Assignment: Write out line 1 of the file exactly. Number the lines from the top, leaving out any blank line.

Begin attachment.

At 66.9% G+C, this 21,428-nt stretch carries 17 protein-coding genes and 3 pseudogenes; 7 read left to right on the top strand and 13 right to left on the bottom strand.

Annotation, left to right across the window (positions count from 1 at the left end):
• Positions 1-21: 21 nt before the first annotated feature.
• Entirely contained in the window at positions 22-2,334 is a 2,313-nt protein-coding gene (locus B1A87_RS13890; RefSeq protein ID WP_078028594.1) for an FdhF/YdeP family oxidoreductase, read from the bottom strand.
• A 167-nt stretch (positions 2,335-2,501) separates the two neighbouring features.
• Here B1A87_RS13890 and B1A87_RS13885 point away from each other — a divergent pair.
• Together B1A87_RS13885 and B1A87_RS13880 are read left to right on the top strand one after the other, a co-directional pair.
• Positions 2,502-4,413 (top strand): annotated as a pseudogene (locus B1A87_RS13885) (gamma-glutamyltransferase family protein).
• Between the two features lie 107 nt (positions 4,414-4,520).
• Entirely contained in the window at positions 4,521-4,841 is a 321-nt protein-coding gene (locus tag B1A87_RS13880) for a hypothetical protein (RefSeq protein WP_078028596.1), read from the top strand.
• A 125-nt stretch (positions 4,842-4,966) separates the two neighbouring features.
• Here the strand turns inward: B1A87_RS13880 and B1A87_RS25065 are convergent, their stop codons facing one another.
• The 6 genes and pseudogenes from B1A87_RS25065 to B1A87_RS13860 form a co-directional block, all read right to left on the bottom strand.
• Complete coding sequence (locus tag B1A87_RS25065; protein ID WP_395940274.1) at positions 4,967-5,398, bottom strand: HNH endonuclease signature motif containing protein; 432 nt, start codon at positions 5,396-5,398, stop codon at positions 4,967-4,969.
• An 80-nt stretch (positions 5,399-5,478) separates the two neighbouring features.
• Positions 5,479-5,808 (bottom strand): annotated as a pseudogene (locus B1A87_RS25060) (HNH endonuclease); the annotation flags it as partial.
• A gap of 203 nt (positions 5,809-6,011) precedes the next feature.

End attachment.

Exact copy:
At 66.9% G+C, this 21,428-nt stretch carries 17 protein-coding genes and 3 pseudogenes; 7 read left to right on the top strand and 13 right to left on the bottom strand.